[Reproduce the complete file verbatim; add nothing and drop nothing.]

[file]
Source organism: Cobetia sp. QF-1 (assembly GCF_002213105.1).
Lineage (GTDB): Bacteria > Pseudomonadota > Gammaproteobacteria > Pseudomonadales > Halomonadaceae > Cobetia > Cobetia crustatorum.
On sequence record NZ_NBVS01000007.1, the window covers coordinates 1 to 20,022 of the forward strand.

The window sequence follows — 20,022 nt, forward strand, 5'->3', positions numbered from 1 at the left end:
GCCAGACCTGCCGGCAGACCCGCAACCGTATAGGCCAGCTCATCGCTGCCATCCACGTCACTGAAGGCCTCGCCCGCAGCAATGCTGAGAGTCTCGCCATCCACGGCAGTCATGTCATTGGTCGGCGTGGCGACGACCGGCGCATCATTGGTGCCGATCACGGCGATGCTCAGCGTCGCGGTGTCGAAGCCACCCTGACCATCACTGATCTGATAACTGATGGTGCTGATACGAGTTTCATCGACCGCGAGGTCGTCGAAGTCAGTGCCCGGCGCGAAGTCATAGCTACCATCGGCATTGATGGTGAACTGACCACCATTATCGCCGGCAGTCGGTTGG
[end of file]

Source organism: Cobetia sp. QF-1 (assembly GCF_002213105.1).
Lineage (GTDB): Bacteria > Pseudomonadota > Gammaproteobacteria > Pseudomonadales > Halomonadaceae > Cobetia > Cobetia crustatorum.
On sequence record NZ_NBVS01000007.1, the window covers coordinates 1 to 20,022 of the forward strand.

The window sequence follows — 20,022 nt, forward strand, 5'->3', positions numbered from 1 at the left end:
GCCAGACCTGCCGGCAGACCCGCAACCGTATAGGCCAGCTCATCGCTGCCATCCACGTCACTGAAGGCCTCGCCCGCAGCAATGCTGAGAGTCTCGCCATCCACGGCAGTCATGTCATTGGTCGGCGTGGCGACGACCGGCGCATCATTGGTGCCGATCACGGCGATGCTCAGCGTCGCGGTGTCGAAGCCACCCTGACCATCACTGATCTGATAACTGATGGTGCTGATACGAGTTTCATCGACCGCGAGGTCGTCGAAGTCAGTGCCCGGCGCGAAGTCATAGCTACCATCGGCATTGATGGTGAACTGACCACCATTATCGCCGGCAGTCGGTTGG